Two other projects sent to the NDB relate to a power project as well as an irrigation project in Rajasthan.

More projects will be sent to the bank after state governments submit their proposals to the Centre, sources said.



Commerce ministry firming up Africa-focused export strategy

The commerce department is firming up an export strategy focused on Africa, giving a new dimension to the government’s strategic push for ties with the continent that could offer a large market for Indian goods at a time of slowing global demand.

While India has offered a $10 billion credit line to Africa, the department has extended the benefits under the Merchandise Exports from India (MEIS) scheme to many goods headed for Africa to make the most of this credit. Senior government officials led by commerce minister Nirmala Sitharaman will next week apprise Parliament’s consultative committee on plans to address India’s continuously falling exports, with a focus on Africa and the country’s neighbours. The meeting is to be in held in Goa on November 6-7.

“Since the situation is not good globally, we have decided to focus on exports to Africa and our neighbouring countries. We can use our competitiveness in these markets to increase exports. We are working on an export strategy for next week’s meeting,” said a commerce department official, who did not wish to be named.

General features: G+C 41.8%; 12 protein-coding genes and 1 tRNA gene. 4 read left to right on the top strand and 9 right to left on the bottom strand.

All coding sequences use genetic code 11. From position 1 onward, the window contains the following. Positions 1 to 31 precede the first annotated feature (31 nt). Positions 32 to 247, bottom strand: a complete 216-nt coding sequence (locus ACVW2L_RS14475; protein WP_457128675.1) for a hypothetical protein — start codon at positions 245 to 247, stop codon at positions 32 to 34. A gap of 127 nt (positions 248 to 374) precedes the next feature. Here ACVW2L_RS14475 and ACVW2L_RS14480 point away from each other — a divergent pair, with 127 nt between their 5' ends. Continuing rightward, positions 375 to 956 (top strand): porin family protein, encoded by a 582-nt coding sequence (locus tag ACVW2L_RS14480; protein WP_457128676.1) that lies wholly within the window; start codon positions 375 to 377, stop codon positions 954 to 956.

At the meeting the committee will also discuss Foreign Trade Policy (FTP) 2015-20 and its implications on exports, the official said. The steady decline in exports has triggered apprehensions that India may even miss last year’s exports figure of $310.5 billion. Merchandise exports fell nearly a quarter in September, the tenth straight month of decline, raising worries that shipments may fall short of last year’s levels.
The Directorate General of Foreign Trade (DGFT) has included exports of textiles and ready-made garments including cotton fabrics, both woven and knitted, and made-ups to the African countries under the MEIS. The industry, which has been grappling with falling exports, has approved of this strategy.

Following the revision, exports of value-added and labour intensive products such cotton dyed and printed fabrics, and made-ups, to African countries such as Mauritania, Mali, Niger, Benin, Angola, Senegal, Togo, Ghana, Kenya and Tanzania are expected to receive a huge boost. “This is a very positive step taken by the government and has come as a huge relief to the exporters of cotton textiles who are faced with declining exports,”Texprocil chairman RK Dalmia said in a statement.